Pump Your Arms Efficiently

Flo-Jo’s strong arm swing was marked by a good 90-degree angle in her elbows with her fists pumping up to above even the level of her forehead.

She swung her arms back and forth right alongside her torso, without excessively flaring her elbows out to the side, which can eat up energy from wasted tension in the upper body.

Her arms were fluid and relaxed as they were pumped back and forth, creating a smooth, reciprocal pattern with her legs. On the downswing, her fists grazed past her hips, without crossing in front of her body (swinging too much from side to side).

Strive for an Even Stride

When you watch Flo-Jo run from a side perspective, you can see how perfectly even and balanced her stride was between her two legs. Each leg travelled in a parallel movement path, both in terms of location in space and time duration.

Her even, reciprocal running stride meant that she wasn’t favouring either leg, reducing the risk of injury and ensuring that she wasn’t deviating to one side or the other while sprinting down her lane on the track. In this way, Flo-Jo almost always had a perfectly rhythmic running stride with each side of her body a mirror image of the other.

Explode Through the Acceleration

Although Flo-Jo wasn’t necessarily the fastest sprinter out of the blocks, she was a powerful accelerator and used her explosive speed to blast through the acceleration phase, getting her torso upright into a vertical posture as quickly as possible.

This helped her run more efficiently and reach her maximum velocity quicker, allowing her to run a greater portion of the race at her top speed.

8 Running Tips To Help You Become A Better Runner

1. Get An MOT

Before embarking on your plan it can be worth getting a once-over to correct any minor niggles or running technique flaws that could develop into major problems, especially if you have a history of injuries.

If you’re going to start running seriously, it’s essential you identify and correct poor habits as early as possible, which will make training much more beneficial and pleasurable.

Schedule an appointment with a physio or sports masseur who will be able to highlight any weaknesses, stiffness or imbalances. Having an expert evaluate how you run will bring to light any weaknesses or idiosyncrasies that, if left unchecked, could end in pain or injury down the road.

2. Consider A Club

Running solo can be one of life’s great joys but if you’re knocking out several runs a week as part of a training plan, doing some of them with other people is a great way to stay motivated, make friends, and discover new places to run.

You’ll find free running groups in most cities around the UK now – many specialist running stores stage several groups runs each week – or you can look into joining your local running club. Rest assured that you don’t need to be a speedster to join – they cater for all abilities.

The first item on your shopping list should be a good-quality pair of running shoes. That doesn’t necessarily mean spending a huge amount of money, but it does mean spending some time working out what the right pair for you is. 

3. Get a Gait Analysis

A free gait analysis service is offered at many specialist running stores, including every Runners Need store. You’ll be videoed while running on a treadmill for a couple of minutes and the footage is then played back (in freeze-frame if necessary) to assess your foot plant, stride and running pattern.

This information is then used to find the best shoe for you, though it should be said that you shouldn’t value your gait analysis results over and above what your feet are telling you. Generally, the best rule to follow is that if you really like how a shoe feels on a trial run, that’s the shoe for you.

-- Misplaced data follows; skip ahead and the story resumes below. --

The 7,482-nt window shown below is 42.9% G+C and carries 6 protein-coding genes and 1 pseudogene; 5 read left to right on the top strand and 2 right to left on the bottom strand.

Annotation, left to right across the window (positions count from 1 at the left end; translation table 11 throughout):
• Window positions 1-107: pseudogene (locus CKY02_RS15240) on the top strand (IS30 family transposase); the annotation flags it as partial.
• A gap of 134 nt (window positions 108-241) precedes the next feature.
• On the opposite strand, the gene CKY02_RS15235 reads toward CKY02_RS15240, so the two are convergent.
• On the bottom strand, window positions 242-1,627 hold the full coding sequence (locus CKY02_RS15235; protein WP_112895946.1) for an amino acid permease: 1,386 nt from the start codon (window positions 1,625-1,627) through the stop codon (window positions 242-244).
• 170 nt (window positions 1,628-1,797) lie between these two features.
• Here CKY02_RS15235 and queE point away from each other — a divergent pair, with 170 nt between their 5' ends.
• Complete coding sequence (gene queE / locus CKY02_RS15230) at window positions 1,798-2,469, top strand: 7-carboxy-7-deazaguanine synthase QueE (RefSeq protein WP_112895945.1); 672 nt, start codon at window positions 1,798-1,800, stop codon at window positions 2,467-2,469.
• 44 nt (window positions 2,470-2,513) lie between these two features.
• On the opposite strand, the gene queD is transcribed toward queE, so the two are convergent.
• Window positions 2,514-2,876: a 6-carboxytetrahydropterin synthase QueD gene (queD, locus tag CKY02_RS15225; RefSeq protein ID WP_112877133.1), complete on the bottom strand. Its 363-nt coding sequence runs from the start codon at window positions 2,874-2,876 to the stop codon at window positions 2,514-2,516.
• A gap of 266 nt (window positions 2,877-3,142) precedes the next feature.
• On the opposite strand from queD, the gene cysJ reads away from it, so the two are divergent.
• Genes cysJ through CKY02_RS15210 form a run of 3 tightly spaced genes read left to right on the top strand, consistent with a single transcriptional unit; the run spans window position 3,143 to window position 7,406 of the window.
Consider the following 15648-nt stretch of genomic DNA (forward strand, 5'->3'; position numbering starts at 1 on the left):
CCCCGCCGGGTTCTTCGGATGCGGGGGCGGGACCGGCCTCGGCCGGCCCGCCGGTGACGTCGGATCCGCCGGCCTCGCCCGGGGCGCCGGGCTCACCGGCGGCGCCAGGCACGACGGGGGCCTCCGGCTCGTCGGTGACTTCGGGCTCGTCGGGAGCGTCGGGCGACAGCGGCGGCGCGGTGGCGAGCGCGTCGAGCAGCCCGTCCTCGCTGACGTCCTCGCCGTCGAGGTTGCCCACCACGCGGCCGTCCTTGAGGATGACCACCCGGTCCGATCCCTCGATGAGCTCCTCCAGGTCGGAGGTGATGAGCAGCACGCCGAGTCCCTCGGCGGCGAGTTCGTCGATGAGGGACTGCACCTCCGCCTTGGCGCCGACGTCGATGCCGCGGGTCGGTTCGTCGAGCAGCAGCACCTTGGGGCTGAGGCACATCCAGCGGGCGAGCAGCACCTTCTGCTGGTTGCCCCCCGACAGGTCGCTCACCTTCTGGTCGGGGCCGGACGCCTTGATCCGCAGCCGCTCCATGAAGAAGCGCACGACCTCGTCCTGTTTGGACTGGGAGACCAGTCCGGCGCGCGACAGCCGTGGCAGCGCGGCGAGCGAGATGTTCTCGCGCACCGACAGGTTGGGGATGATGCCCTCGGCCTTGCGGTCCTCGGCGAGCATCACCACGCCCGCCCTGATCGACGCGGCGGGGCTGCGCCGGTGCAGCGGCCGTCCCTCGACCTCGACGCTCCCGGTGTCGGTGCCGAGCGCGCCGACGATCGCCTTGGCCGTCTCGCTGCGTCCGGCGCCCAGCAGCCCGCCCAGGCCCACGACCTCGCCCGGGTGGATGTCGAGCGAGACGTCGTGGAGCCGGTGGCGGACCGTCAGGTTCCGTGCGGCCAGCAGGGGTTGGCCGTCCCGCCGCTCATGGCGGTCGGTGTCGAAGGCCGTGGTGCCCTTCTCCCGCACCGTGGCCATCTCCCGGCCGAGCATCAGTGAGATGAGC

4. Choose The Right Type Of Shoe

First, consider where you’re going to be running and buy shoes that will be suitable for the terrain. If most of your training is off-road, then road shoes with built-up heels are unsuitable because you will be more unstable and could turn an ankle.

Similarly, a pair of trail-running shoes with deeply studded outsoles will be very uncomfortable on paved roads, because the studs will press into the soles of your feet.

The two main types of road running shoes are neutral and stability shoes, with the latter designed for runners who overpronate (roll their foot excessively inwards on landing). If you’re not sure if you overpronate, it might be worth getting your gait analyzed.

5. Go For A Trial Run

Buying your running shoes is a big investment – so you should always test any shoes properly before buying them. Padding around on a carpet in the shop certainly won’t replicate how the shoes will feel when you’re running in them. Instead, you should “road test” them on an in-store treadmill. 

6. Run Your Routine

The key to becoming a better runner, whatever your distance, is consistency. The more regularly you run, the sooner you’ll see an improvement in your cardiovascular fitness, an increase in both your sustainable pace and your all-out speed, and better recovery before adding a slight caveat.

This only applies if you follow a sensible, realistic and progressive training plan, and be smart with how you execute it. Schedule long runs on days when you are most likely to be able to fit them in. You need to be consistent, but you also need to be realistic.”

7. Get Stronger

If you want to be speedy, first get stronger. Build strength in your glutes, legs and core, as well as improve your hip, knee and ankle strength and mobility, and work towards better flexibility. Start to think like an athlete and you’ll start to perform like one.

8. Mix Up Your Runs

The more you run, the better you tend to get at it – but after a while, you will need to vary the type of runs you do to continue improving. If you go hell for leather every time you’ll burn out or get injured, and if you stick to relaxed plods you’re unlikely to get any faster or fitter.

In general, a good training plan will be mostly easy runs, interspersed with one speedy interval or hills session, one tempo run, and perhaps one long run each week.